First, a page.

Sequences and Shaders

I started building a filmic title sequence for NEON STRUCT this week. My options for implementing it were somewhat constrained. I don’t have any support for Flash or Bink videos, so I had to build it all in-engine. It’s also a short sequence, so I didn’t want to spend too much time on it.

I wanted this sequence to contain visual elements suggestive of an electronic surveillance system searching for Jillian, the player character. I first considered a Casino Royale-esque treatment with swirling vector art of eyes and ears and camera apertures and drones, but I wasn’t sure I could execute that concept particularly well. Instead, I wanted to take a programmatic approach and let the code turn a small amount of content into something bigger.

The treatment I chose, as seen in the video above, is a sort of glowing, pixelated crawl that leaves behind a faint trace of Jillian’s face. It is implemented with just 4 textures, a simple shader, and a short piece of code that drives the control values in the shader during the sequence.

The fundamental concept of animating the crawl in the shader works by clamping a gradient texture to a small range of values that shifts over time.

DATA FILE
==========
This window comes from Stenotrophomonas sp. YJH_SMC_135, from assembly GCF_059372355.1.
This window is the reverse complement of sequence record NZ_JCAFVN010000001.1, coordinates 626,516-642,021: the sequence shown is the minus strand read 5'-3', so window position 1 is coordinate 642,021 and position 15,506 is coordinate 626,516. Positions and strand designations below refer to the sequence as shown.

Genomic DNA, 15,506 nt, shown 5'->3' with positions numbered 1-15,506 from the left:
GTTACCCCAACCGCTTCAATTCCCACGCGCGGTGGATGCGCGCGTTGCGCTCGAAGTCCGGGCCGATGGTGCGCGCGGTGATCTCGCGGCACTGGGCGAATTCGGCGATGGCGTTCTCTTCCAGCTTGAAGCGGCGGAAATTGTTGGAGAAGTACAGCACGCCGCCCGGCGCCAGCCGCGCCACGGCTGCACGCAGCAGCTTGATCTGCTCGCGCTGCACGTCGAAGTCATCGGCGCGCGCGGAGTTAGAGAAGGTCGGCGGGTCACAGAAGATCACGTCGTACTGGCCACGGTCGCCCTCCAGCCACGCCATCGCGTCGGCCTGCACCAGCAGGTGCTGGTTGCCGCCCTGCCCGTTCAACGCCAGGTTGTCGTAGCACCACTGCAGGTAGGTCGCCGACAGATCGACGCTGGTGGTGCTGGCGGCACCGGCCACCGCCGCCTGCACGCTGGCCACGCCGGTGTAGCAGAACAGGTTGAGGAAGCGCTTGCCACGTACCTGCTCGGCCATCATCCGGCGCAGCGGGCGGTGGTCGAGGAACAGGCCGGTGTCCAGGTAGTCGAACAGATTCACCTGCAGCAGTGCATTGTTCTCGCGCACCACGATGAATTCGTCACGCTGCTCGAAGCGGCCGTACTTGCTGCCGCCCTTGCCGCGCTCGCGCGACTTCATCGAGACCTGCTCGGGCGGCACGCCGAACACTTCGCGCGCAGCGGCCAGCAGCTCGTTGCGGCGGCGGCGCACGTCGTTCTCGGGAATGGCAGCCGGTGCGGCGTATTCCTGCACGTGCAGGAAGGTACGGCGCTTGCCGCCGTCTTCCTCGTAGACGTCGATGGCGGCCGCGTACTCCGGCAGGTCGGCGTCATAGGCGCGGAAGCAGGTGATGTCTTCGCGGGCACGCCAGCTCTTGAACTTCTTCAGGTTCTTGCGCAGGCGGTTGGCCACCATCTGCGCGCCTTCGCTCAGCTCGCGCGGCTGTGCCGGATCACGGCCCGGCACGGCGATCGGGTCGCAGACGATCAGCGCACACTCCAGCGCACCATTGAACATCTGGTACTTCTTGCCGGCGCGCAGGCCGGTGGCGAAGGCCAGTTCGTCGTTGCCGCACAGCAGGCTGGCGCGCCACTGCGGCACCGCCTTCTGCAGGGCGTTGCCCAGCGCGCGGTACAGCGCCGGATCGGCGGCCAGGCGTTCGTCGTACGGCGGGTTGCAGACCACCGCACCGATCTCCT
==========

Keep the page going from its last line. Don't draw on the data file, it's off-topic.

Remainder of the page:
For example, this is the gradient I use for the pink and blue diagonal wipe at the start of the video. By authoring it as a gradient from dark in the top-left to bright in the bottom-right, the pixels will crawl in that direction. I added some noise so that some pixels will light up earlier or later than their neighbors. And because I wanted a pixelated look, I started with a small gradient texture and blew it up to full size without interpolation, leaving all those big chunky pixels.

Then the shader multiplies the value by a grid mask to separate the big pixels from each other…

…and finally multiplies by a color texture to colorize the result.

In practice, the gradient texture and mask are packed into the red and green channels of a full color texture, and a second gradient/mask pair is packed into the blue and alpha channels to control the secondary crawl (the trail of longer-burning pixels that reveal Jillian’s face). The parameters for the gradient selection on each of these channels are driven by a small piece of game code.

When the sequence switches from the pink and blue crawl to the green radar crawl, it is simply using a different pair of textures; and I can easily implement more patterns just by authoring a couple of simple textures.